A Toronto police constable who shot a man carrying a knife in a park last February used unnecessary force against the man, who posed no threat to police or the public, according to a new report from the chief of police.
Const. Andrew Davis did not try to de-escalate the situation and acted in a “disorderly manner” likely to discredit the police, according to the Toronto police chief’s administrative investigation of the incident, which was presented at the Toronto Police Services (TPS) Board meeting Tuesday.
Davis is already facing criminal charges for the Feb. 27 shooting of Devon Fowlin. Fowlin, who was 31 at the time, survived both gunshots after being taken to hospital with serious injuries.
Following the criminal proceedings, Davis will now face a police tribunal, per the report, which says another unnamed officer will also face a disciplinary hearing relating to the incident.
“We’re pleased that there has been a proactive assessment by TPS here,” Fowlin’s lawyer in the criminal case, David Shellnutt, told the board Tuesday.
“However, the shooting of Mr. Fowlin demonstrates a complete failure to de-escalate an interaction. Instead, we see how violence was used to escalate a non-threatening situation to the point of serious injury and near death,” Shellnutt said.
“The need to prevent situations like this from happening should be of critical importance to the board and us all.”
Shellnutt told the board he and his client weren’t notified by TPS about the chief’s report, and only learned it was coming before the board after a friend and activist saw it in the agenda online.
The events of the shooting
On the morning Fowling was shot, Const. Davis, along with four police officers from North York’s 12 Division, approached Fowlin after a citizen reported they were concerned about a man alone in a park with a knife in his belt, the report said.
It said police told Fowlin to lie down on the ground, but instead he backed away from the officers, after which two officers fired Tasers with no effect.
Fowlin then took the knife from his belt and raised it to his throat, according to the report, at which point Davis fired two rounds, both striking Fowlin. Fowlin was then handcuffed, given resuscitative measures and taken to hospital with serious injuries.
Fowlin told media last year he was walking his dog that morning and was not carrying his knife to threaten anyone, but because he was living out of his car and used the knife for cooking.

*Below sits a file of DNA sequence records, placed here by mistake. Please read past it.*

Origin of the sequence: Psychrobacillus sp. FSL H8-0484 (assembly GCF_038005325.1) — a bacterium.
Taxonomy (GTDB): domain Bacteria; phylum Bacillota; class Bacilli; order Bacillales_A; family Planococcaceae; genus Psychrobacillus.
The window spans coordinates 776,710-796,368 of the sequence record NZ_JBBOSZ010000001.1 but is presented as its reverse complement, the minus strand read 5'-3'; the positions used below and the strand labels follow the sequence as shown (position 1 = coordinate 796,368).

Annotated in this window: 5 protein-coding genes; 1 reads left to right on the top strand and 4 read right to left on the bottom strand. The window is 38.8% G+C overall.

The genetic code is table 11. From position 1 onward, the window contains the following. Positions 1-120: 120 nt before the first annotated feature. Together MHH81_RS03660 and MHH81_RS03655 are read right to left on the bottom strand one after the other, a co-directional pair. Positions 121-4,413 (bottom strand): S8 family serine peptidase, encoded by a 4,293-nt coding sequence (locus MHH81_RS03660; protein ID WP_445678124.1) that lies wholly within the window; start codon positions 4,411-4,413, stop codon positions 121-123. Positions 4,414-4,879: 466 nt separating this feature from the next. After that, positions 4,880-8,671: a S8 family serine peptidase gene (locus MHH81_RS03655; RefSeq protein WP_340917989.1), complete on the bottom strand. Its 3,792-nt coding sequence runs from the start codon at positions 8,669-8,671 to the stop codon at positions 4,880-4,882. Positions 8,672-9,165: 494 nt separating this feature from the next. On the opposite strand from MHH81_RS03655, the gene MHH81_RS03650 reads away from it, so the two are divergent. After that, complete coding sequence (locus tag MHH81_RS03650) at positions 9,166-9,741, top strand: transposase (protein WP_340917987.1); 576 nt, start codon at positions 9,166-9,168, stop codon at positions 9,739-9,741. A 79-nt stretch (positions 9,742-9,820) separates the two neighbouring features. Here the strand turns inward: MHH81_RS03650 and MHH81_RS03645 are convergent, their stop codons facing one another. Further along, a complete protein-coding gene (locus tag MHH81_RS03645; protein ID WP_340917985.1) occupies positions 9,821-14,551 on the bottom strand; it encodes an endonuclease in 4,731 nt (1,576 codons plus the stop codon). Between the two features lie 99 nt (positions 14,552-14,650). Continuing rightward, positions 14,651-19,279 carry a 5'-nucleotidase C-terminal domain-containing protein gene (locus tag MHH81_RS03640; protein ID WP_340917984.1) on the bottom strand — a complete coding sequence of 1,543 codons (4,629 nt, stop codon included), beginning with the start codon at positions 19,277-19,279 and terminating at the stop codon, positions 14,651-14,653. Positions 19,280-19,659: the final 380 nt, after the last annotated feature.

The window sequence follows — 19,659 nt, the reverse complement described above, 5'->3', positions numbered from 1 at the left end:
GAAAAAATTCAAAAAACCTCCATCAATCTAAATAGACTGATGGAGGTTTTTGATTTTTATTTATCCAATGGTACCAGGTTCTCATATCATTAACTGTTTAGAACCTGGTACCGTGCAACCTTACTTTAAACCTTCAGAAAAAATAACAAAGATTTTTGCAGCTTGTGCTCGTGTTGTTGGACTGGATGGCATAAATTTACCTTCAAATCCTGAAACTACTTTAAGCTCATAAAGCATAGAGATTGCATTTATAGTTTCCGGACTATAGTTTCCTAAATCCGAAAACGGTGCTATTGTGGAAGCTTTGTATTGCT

A case of Toronto police failing Black people: activist
Desmond Cole, an activist and journalist who described himself as a friend of Fowlin’s, also spoke to the board at Tuesday’s meeting, saying this was another incident of anti-Black racism from Toronto police.
Cole told the board that although the chief’s report found misconduct and will lead to a disciplinary hearing for Davis, it’s not a sign the system is working as it should.
“It is not a success because the police should never have confronted and shot Devon in the first place,” he said.
Pointing to a recent report from the Ontario Human Rights Commission that included 107 recommendations on how to eradicate anti-Black racism from Toronto policing, Cole asked how the board could have recently approved a $20 million budget increase for next year.
Other instances of misconduct found
Three other officers failed to adhere to the “applicable provincial legislation regarding the Standards of Conduct and relevant Toronto Police Service Procedures,” per the report, which does not name any of the other officers.
The two designated witness officers failed to use their in-car cameras during the incident, though they did use their body-worn cameras, which the report said mitigated the misconduct. Both matters were resolved at the unit level.
One of the two witness officers also failed to use sufficient de-escalation tactics, per the report. That matter is also heading to a police tribunal hearing.
A third officer, identified as the first attending sergeant, “mishandled” Davis’s firearm, per the chief’s report, although it said this error didn’t impact the Special Investigations Unit’s investigation into the incident, and has since been resolved.
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